Train Master [rating: 3/5]
I can imagine that there will come a time when there is no form of transport that hasn’t got an iPhone game created for you to manage them, however until that time there will be developers building them and this time it’s you chance to manage a train network.
Train Master is the brain child and first iPhone game from Nick Desjardins and while there are the obvious similarities between Train Master and the successful vehicle management applications that it follows such as Harbor Master (iTunes Link), Taxi Jam and Flight Control there are a couple of differences that could make Train Master an App Store hit.
The aim of Train Master is to guide the color coded trains into their designated stations. There are 3 stations to manage, red, yellow and blue and as each train travels along the track it’s your task to ensure that they make it to the correct station without crashing into each other.
Unlike the other similar applications and much like a train in real life you can’t control the direction of the trains anywhere on the map, the trains, as you would expect, can only travel back and forth along the predefined tracks. Instead you control the junctions and the direction of the trains. Tapping the Junction Switches will change the tracks and send the trains along the other junction, while tapping the train directly will send it in the opposite direction.
The trains start appearing on the screen relatively slowly highlighted by an alert triangle and alarm sound and will not only be of one of the three various colors but will also vary in speed. The blue trains trundle along like a Stevenson Rocket while the red trains speed past them like a high speed express train, however both of these are left in the shadows of the two carriage yellow trains that speed around the track like a Japanese Bullet Train. Keeping out of the way of these speeding bullets is the key to a decent high score.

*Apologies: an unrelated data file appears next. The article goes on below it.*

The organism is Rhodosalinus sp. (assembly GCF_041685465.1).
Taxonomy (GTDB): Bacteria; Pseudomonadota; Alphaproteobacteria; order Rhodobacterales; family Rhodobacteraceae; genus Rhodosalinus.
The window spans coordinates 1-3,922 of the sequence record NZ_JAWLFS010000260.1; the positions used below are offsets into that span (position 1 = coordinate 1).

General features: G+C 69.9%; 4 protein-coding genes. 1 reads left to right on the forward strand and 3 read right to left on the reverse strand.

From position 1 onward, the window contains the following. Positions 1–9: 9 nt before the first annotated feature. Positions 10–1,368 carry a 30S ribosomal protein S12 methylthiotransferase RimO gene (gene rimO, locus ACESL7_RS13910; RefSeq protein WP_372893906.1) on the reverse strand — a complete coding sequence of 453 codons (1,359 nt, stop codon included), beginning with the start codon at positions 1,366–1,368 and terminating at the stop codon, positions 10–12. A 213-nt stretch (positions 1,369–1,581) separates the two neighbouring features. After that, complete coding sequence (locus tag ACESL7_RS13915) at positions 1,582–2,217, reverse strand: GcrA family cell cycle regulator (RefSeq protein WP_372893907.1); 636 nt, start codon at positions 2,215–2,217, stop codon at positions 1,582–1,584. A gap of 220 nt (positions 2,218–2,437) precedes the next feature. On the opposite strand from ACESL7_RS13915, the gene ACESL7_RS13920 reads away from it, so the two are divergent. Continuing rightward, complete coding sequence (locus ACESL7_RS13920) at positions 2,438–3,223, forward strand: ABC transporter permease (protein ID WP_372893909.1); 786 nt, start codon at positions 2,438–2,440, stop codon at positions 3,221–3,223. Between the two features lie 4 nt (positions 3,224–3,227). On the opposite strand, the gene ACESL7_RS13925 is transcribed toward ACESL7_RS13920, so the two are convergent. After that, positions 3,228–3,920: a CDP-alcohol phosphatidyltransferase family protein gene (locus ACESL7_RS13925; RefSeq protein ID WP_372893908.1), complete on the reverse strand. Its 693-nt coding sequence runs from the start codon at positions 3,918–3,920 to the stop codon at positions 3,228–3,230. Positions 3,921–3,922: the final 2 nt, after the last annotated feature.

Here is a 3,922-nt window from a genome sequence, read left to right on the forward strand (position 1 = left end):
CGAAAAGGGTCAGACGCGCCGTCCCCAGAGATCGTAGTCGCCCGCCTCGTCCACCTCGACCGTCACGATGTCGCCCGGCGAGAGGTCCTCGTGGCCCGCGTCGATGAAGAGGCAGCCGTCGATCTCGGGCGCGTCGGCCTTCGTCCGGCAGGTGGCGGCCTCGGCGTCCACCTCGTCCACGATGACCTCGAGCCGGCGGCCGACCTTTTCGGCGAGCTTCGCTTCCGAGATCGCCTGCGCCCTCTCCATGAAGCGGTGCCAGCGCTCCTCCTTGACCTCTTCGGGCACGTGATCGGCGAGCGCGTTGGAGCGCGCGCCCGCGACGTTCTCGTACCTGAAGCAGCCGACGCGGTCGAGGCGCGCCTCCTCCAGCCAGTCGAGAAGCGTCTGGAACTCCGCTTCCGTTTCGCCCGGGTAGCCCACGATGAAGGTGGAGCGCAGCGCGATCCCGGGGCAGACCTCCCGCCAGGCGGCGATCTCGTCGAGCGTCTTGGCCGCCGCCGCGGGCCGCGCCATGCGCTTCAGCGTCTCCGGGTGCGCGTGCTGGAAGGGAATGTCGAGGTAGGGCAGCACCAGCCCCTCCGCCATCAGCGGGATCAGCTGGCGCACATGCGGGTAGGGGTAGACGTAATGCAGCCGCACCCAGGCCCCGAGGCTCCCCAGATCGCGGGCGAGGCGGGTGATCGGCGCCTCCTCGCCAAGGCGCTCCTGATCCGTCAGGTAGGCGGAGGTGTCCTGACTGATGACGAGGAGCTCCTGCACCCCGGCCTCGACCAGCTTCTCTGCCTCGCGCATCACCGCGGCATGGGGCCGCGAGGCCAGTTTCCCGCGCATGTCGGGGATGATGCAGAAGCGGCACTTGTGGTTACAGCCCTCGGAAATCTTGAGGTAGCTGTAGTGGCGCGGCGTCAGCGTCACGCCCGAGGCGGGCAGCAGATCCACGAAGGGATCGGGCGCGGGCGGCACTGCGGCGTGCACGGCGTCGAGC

After a while though the trains start coming thick and fast and your fingers will be a blur as they dance around the screen changing the direction of the train and the junctions before the trains become a mass of mangled metal.
The graphics aren’t anything to write home about, proving more practical than beautiful, although as with all games of this type it’s not the graphics that make or break this kind of game. It’s not the sound either which is also just affective rather than mind blowing.
What does make or break these style of game is the addict-ability of them, how easy will you find it to put down and how quickly will you get bored of it. On the former point Train Master scores high on the addict-ability scoreboard with a constant feeling of just having one more try to beat your high score making this game a must have. Unfortunately at present there is only 1 track to play in the app and therefore you may find yourself getting bored of it relatively quickly once you’ve mastered it.
The game is for one player only but the online scoreboard does help you compare your scores to other players around the world.
Train Master is a fun distraction, but to make it to an iPhone/iPod touch must have, the developer must see through on his promise to add more train types and even more importantly more tracks.
Price $.99 (iTunes Link) as of 22/12/2009
Version reviewed 1.0
- Fun alternative to vehicle management with a twist
- Simple controls
The Not So Good
- Only 1 track
- Basic graphics
Reviewed by: @CraigWillis
Expedited Review: Request received on 21/12/2009 , reviewed on 22/12/2009